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Backhoe farming

Lead Summary

It seemed as though someone flipped a switch. The warm weather is gone.

I bundled up in my turtle neck shirt, fleece vest, and winter weather jacket, and headed out to do one of my last fall farm chores.

I was going to clean out the chicken coop. I had my tools close at hand in the wheel barrow, square bladed shovel, hard-tined rake, and hoe. I opened up the people door and peered inside the coop as the chickens ran over from the goat yard to see what I was up to.

When they saw that I did not have any treats, they quickly dispersed.

I knew that the deep straw bedding inside the coop was almost as high as the lower roosts, but when I stuck my head inside, I was surprised to find that there was not any offensive odor. The deep bedding, that gets deeper as I add more each week, was working well.

It had been several months since I had changed out the bedding and I knew that I wanted to get it done before the weather truly turned to winter. I reached into the back wall with the hoe and tugged.

A layer of bedding broke free. I then sandwiched this layer between the shovel on the bottom and the rake on top, pulled it out, and placed it in the wheelbarrow.

In fewer than four such sandwiches, the wheel barrow was filled to overflowing.

I carefully wheeled the full wheel barrow back across the yard in front of the cabin, down the gravel driveway, over several precarious bumps, and along the road to the compost pile, where I upended the barrow and dumped my precious cargo.

I returned with the empty wheel barrow back up the hill, breathing just a tad heavily, and feeling quite warm as I reached the chicken coop.

It occurred to me that I had at least 10 more full wheel barrow trips down the hill to the compost pile. I took off my jacket and lay it on the ground beside the coop. There had to be a better way.

There was a better way!

I am a backhoe farmer, after all. It was time to get the old 580D out of the barn and put her to work. The Ford 800 was blocking the backhoe, but Greg assisted and I soon had the backhoe started and was chugging my up the hill.

I parked the old machine beside the coop, the front loader bucket tilted just right so I could fill it to the brim with the chicken's deep bedding.

Now, I was in business. I soon had the loader bucket filled to almost overflowing with chicken fertilized straw. The trip down the hill went smoothly. I waved at Greg as I trundled by his shop.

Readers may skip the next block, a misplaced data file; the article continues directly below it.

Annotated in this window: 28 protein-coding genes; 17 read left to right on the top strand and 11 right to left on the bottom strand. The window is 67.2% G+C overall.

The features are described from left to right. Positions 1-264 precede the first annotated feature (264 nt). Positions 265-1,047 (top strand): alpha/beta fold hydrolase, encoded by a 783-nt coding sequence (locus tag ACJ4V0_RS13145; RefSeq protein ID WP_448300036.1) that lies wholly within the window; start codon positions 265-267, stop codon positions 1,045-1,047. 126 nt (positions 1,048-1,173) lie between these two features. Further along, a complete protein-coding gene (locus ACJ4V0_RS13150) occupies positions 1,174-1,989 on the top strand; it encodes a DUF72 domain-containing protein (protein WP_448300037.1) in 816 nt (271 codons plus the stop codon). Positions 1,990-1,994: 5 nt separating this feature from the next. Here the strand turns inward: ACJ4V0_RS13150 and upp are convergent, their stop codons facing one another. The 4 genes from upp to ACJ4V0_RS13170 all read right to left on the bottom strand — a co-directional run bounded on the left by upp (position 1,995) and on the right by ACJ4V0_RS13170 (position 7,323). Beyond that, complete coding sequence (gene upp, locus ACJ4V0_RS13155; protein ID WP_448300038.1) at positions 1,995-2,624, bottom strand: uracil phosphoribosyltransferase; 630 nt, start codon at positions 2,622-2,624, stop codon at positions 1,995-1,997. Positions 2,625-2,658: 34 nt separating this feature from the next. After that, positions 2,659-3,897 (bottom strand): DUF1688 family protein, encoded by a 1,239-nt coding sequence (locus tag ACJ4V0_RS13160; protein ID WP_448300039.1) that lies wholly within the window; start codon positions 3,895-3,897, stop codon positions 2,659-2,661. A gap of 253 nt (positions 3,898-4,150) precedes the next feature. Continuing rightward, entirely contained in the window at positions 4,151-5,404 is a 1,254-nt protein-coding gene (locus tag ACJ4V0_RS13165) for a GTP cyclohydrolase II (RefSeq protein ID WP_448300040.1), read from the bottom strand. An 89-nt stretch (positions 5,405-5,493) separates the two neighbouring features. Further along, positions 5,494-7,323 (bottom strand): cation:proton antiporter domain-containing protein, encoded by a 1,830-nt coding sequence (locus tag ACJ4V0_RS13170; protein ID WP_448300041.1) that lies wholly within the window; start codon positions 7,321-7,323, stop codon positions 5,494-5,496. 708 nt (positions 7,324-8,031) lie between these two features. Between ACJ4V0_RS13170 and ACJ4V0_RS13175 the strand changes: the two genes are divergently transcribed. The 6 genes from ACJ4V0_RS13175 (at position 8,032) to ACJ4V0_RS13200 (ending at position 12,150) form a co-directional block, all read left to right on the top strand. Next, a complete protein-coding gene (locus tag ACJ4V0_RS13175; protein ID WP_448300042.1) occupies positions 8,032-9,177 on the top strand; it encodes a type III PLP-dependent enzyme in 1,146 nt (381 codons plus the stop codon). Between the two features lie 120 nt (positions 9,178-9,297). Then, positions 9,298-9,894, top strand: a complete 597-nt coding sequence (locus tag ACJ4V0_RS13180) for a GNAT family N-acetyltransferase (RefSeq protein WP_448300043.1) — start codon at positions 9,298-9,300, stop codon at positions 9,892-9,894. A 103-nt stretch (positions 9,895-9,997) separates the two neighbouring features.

I drove the backhoe's front wheels right up to the edge of the compost pile and raised the bucket high. With a tilt of the bucket, the entire contents of the coop slid neatly out onto the top of the pile. Success!



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I headed over to the tobacco barn and parked the backhoe by the back door. I loaded up the backhoe with two bales of clover hay. Back at the coop, I spread several leaves of sweet-smelling hay across the floor. The girls deserved a treat.

I also spread some at the bottom of their ramp. Once again they rushed over and happily set about scratching and exploring. Their clucks sounded content.

I hesitated to start up the backhoe again and startle them, but I did. They scattered behind the coop as I drove up to the goat yard to put the rest of the hay up in the loft inside their shed.

As I backed the old 580D into the pole barn, I glanced over at the diminutive wheel barrow, parked off to the side. The wheel barrow and I spent many hours weeding together this past summer, but it certainly felt good to be a backhoe farmer today.

A chore that could have easily taken me several hours, was finished in less than 45 minutes! But perhaps I would still get that wheel barrow out and spread some rabbit droppings on the raised beds, or perhaps I would go decorate a gourd and let the raised beds wait for another day.

Backhoe farming has its definite advantages!

Christine Tailer is an attorney and former city dweller who moved several years ago, with her husband, Greg, to an off-grid farm in south-central Ohio. Visit them on the web at

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